Posted by: HAT | September 5, 2008

Prophecy and Apocalyptic

In a conversation yesterday we got on the topic of utopia briefly, and I said my dissertation is really about these folks’ thinking about how to represent the possibility of radical change, the possibility of imagining a different situation from the extant reality (to use Adorno-via-E.B. Ashton’s words), which is related to the possibility of working for change/towards that radically different situation, from within extant reality. 

 “So, like prophetic . . .”

 Indeed — and in fact, more like “prophecy” than like “apocalyptic”, eschatological visions.  Even though many people would probably think of the New Jerusalem of Revelation as a utopian precursor, there’s not much people can do in the present about the apocalyptic vision.  The eschaton is just something one has to wait for, and perhaps prepare oneself by being sufficiently whatever (pure, orthodox, member of the appropriate community . . .) 

 But in the prophetic imagination, there’s a concern with the relationship of the present situation to the future; not that activity in the present necessarily brings about the messianic reality or the peaceable kingdom, but turning and doing-justice-loving-kindness-walking-humbly and stopping selling the poor for a pair of sandals and all that is the practical activity of anticipation, a kind of pre-figuring or embodiment of the coming condition, so the prophetic description of the new world serves as a touchstone and criterion for present behavior and possibilities, in a way (I think; I would argue) that the apocalyptic vision of the radical break/reconstruction doesn’t.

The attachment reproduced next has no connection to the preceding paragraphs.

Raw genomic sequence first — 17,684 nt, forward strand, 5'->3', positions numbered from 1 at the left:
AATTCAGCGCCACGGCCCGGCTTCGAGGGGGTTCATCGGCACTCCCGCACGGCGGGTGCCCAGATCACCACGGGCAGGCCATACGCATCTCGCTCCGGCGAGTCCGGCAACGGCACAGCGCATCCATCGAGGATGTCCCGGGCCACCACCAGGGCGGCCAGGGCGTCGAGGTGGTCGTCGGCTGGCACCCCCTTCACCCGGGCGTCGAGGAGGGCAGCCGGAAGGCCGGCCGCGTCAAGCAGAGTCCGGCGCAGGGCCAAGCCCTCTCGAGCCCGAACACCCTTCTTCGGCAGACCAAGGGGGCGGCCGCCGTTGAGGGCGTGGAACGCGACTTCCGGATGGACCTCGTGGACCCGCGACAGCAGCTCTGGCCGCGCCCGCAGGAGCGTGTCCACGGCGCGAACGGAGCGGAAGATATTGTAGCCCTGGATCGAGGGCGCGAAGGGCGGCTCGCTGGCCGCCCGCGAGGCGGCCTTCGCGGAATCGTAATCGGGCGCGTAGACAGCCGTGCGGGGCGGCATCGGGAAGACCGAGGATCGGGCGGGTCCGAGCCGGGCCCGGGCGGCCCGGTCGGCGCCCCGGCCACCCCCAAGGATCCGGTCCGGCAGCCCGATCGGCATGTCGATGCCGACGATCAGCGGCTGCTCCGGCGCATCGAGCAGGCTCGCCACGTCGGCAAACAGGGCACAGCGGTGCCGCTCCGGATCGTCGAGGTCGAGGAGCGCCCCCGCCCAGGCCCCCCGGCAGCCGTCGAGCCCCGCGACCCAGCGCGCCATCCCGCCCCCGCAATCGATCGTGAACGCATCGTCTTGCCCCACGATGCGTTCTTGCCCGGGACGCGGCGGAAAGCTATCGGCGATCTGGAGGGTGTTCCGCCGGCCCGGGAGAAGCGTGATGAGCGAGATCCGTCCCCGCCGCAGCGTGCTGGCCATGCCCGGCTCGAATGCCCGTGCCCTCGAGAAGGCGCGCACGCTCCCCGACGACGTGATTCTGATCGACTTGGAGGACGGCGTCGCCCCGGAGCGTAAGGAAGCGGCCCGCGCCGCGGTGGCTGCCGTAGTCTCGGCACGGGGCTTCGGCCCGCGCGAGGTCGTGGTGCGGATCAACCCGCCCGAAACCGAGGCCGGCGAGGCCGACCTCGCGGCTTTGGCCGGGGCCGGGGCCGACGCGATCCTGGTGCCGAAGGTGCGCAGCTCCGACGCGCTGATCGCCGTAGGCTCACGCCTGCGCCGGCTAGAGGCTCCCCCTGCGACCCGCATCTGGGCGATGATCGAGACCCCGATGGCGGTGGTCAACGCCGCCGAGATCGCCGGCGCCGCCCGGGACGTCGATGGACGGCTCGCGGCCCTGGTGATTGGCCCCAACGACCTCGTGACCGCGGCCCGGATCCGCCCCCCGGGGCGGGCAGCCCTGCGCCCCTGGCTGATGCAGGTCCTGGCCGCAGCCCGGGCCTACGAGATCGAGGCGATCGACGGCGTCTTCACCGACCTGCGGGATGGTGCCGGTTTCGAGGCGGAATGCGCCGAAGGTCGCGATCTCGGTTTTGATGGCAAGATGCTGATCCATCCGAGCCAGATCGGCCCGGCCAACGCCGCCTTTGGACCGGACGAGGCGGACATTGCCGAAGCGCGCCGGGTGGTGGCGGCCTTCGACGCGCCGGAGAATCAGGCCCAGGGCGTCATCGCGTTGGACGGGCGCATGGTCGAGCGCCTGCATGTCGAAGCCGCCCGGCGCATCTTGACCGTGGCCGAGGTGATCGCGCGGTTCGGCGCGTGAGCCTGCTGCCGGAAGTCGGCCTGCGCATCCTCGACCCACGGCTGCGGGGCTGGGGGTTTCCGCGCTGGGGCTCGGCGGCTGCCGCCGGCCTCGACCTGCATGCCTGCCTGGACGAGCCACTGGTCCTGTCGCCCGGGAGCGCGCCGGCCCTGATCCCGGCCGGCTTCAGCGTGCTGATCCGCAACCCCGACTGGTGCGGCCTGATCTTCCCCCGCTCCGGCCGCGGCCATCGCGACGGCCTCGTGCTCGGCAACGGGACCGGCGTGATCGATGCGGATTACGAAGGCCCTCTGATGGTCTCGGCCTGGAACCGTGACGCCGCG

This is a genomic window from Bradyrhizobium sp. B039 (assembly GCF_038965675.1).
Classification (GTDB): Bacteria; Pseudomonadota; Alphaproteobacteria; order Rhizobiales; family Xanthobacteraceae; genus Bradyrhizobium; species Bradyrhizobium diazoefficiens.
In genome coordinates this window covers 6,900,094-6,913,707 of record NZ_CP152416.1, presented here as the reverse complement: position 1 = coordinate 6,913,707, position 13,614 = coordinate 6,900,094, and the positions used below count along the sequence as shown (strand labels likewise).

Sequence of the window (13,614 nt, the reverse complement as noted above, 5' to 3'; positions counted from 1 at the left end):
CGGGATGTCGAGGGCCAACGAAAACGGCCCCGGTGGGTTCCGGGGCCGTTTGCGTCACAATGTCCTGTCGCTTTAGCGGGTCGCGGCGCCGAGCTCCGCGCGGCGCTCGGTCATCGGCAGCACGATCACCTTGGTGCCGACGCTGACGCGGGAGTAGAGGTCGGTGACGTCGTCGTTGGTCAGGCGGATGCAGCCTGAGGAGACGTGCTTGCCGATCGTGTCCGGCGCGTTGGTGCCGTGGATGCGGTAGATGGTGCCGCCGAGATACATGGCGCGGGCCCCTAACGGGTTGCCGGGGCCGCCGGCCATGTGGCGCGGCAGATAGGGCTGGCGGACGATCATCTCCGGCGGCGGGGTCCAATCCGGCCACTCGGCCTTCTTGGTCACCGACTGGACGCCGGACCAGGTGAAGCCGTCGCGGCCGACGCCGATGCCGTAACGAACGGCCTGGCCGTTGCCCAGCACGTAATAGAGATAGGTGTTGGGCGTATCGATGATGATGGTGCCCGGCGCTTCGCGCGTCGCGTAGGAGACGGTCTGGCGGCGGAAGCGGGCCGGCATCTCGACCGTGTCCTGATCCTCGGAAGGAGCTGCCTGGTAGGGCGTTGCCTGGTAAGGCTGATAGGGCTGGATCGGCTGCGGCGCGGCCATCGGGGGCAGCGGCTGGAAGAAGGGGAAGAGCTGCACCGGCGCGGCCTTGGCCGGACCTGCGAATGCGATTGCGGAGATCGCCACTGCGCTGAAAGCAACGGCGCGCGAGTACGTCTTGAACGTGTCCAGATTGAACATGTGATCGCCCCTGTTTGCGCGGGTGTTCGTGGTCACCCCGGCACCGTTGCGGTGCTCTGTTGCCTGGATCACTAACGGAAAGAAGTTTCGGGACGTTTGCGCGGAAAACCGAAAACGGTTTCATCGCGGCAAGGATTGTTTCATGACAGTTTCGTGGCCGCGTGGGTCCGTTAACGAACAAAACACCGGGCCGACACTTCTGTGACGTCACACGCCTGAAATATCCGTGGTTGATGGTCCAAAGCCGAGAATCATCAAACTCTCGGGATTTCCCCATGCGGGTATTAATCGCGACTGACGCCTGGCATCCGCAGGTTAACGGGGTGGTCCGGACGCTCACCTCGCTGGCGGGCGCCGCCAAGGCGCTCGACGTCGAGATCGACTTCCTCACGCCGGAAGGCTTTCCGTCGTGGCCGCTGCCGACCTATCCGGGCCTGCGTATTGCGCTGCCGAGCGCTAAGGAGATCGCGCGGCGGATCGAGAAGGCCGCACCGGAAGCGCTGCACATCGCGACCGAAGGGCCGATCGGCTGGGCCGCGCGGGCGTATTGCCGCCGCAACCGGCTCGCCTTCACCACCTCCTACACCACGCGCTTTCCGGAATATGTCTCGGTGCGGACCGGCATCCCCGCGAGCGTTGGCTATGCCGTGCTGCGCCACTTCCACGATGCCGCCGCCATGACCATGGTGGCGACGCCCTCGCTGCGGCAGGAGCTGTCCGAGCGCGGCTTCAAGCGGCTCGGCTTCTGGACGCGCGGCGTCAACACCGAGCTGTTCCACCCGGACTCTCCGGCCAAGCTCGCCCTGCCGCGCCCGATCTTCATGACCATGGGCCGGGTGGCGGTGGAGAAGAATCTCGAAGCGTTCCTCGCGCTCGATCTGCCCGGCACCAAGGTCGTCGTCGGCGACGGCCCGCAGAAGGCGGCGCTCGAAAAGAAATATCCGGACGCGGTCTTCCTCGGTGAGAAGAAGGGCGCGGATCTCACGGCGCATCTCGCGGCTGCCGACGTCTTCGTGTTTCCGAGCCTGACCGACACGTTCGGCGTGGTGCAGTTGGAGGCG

So then, I think on my way home to pick up my daughter and fix dinner and so on, I wonder whether this has something to do with the relative emphases of different Christian denominations (and maybe other faith communities, too), and their action profiles — whether it is the case that pre-millenial Christian belief goes along with more emphasis on apocalyptic and less emphasis on social justice activism, while post-millenial Christian belief goes alone with more emphasis on prophetic content and more emphasis on social justice activism. 

[Well, its oversimplified, but there’s probably some evidence to support that story.  The Left Behind books, e.g., are not utopian, and there’s no sense from them that there’s anything worth doing in the world, to improve or transform the world, other than making sure people know the truth so they can make the right faith affirmations so they can benefit from the rapture.  Or get through the tribulation/last chance to heavenly salvation.  Compare this to N.T. Wright’s new Surprised by Hope, which is all about the link between resurrection, the transfigured world, and the link to prophetic missional activity in the present.]


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